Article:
The Basic Principles of Shielding

1403 F4 coverToday’s electrical and electronic devices are subject to mandatory EMC requirements throughout the world. Many devices operate at high frequencies and are very small. They are placed in nonconductive plastic cases providing no shielding. Essentially, all these devices cannot meet these mandatory requirements or they may cause interference to other devices or receive interference causing susceptibility problems without a proper program of EMI control. This program consists of identifying the “suspect” components and circuits that may cause or be susceptible to EMI. This is completed early on in the program to allow for an efficient design in keeping the cost of dealing with EMI as low as possible. A complete EMC program consists of proper filtering, grounding and shielding. This article will discuss the latter, but the other factors cannot and will not be ignored or given insufficient priority.

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A 1kV Discharge Directly onto a Staple Leads to Increased Energy Penetration Inside Metallized Static Shielding Bags

1311 F2 coverEditor’s Note: Due to the overwhelming amount of positive feedback from the September 2013 issue of In Compliance (pp. 42-48), a follow-up article with additional lab testing by the author was necessary to respond to an aerospace prime.

Thank you for your informative article on “Pin Holes & Staples Lead to Diminished Performance in Metallized Static Shielding Bags.” Have you considered what happens if there is an ESD discharge to the staple in a bag?

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Pin Holes & Staples Lead to Diminished Performance in Metallized Static Shielding Bags

1309 F4 coverAs early as 1985, the author recalls re-occurring discussions of the effects of puncture holes from component leads and stapling of static shielding bags.

In July 2013, the ESD Experts page on LinkedIn® started a discussion by a USA computer manufacturing company that generated participation from end users, suppliers and consultants both here and abroad. In years past, some held opinions that pin holes do not greatly affect static shielding of metallized bags. There is, however, minimal published data to fall back upon regarding this subject matter.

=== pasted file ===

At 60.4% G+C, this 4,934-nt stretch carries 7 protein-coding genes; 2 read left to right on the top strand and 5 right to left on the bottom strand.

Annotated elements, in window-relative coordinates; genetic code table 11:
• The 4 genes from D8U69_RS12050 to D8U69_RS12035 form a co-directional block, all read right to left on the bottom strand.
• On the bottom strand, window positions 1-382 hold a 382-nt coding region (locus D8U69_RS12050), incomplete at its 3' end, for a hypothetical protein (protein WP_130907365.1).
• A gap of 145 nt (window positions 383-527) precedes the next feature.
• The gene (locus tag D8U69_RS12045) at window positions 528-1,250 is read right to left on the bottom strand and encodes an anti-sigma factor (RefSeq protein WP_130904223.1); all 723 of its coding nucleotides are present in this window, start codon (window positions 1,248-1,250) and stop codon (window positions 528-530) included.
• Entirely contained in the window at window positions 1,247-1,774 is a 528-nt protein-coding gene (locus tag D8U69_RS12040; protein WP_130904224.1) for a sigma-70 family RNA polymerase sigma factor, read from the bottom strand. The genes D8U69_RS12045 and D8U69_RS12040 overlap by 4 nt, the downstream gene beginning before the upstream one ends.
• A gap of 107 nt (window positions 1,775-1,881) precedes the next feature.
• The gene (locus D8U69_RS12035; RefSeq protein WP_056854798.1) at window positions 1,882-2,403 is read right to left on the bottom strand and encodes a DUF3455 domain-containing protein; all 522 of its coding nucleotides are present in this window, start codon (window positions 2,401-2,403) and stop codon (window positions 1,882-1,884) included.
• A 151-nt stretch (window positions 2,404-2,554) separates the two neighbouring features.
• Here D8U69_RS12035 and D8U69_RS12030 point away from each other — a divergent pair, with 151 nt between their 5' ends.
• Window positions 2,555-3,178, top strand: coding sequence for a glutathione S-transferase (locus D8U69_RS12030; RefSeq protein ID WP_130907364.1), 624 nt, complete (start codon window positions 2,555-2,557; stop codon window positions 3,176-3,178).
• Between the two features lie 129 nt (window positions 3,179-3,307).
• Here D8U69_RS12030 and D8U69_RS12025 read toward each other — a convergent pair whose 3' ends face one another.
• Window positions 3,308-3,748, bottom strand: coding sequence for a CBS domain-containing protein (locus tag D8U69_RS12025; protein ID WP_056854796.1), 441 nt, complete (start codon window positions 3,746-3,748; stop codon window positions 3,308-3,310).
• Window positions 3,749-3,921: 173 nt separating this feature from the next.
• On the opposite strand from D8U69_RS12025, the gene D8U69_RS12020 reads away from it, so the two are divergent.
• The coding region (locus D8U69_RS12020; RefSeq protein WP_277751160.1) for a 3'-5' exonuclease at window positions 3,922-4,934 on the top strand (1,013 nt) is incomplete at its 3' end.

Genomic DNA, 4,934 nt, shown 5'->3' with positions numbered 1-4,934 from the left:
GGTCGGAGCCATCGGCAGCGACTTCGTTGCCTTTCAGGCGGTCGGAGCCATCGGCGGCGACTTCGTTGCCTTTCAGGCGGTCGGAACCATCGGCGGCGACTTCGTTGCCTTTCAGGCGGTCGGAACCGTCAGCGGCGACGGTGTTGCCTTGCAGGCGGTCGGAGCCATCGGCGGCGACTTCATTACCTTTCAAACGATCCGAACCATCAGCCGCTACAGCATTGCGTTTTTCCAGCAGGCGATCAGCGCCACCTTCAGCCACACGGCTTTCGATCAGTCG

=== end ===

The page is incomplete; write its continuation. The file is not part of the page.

New Test Methods to Determine the Shielding Effectiveness of Small Enclosures Defined in IEEE P299.1

Today’s end-use electronic equipment has a number of characteristics that require protection from the electromagnetic environment. These characteristics include the growing use of digital electronics (still with a layer of analog electronics); multiple inputs and outputs for power, data, controls and indicators; ventilation for air flow and thermal management; and small openings for accessories. Few pieces of equipment use only one microprocessor. Multiple digital packages (i.e., integrated circuits) are used for small and large amounts of memory, signal processing, and input/output control just to name a few. The days of having just one power cord and a few knobs for control have long since past.


Travels with Frosty: Days in Turkiye

Frosty and I went to Turkey to do a little shielding work. “Travels with Frosty,” coming at you. We rendez-vous’d at the United Counter, Frosty sporting his signature cowboy boots and white T-shirt, a ponyta... Read More...

Assessing the EMC Performance of PCB Shields by Electromagnetic Modeling

In the past EMC Engineers have relied on metallic enclosures to contain electromagnetic fields and meet radiated emissions limits in military and consumer products. Modern commercial electronics products typically use molded plastic enclosures since they are considered to be aesthetically more pleasing than a metal enclosure, but also to save weight and cost.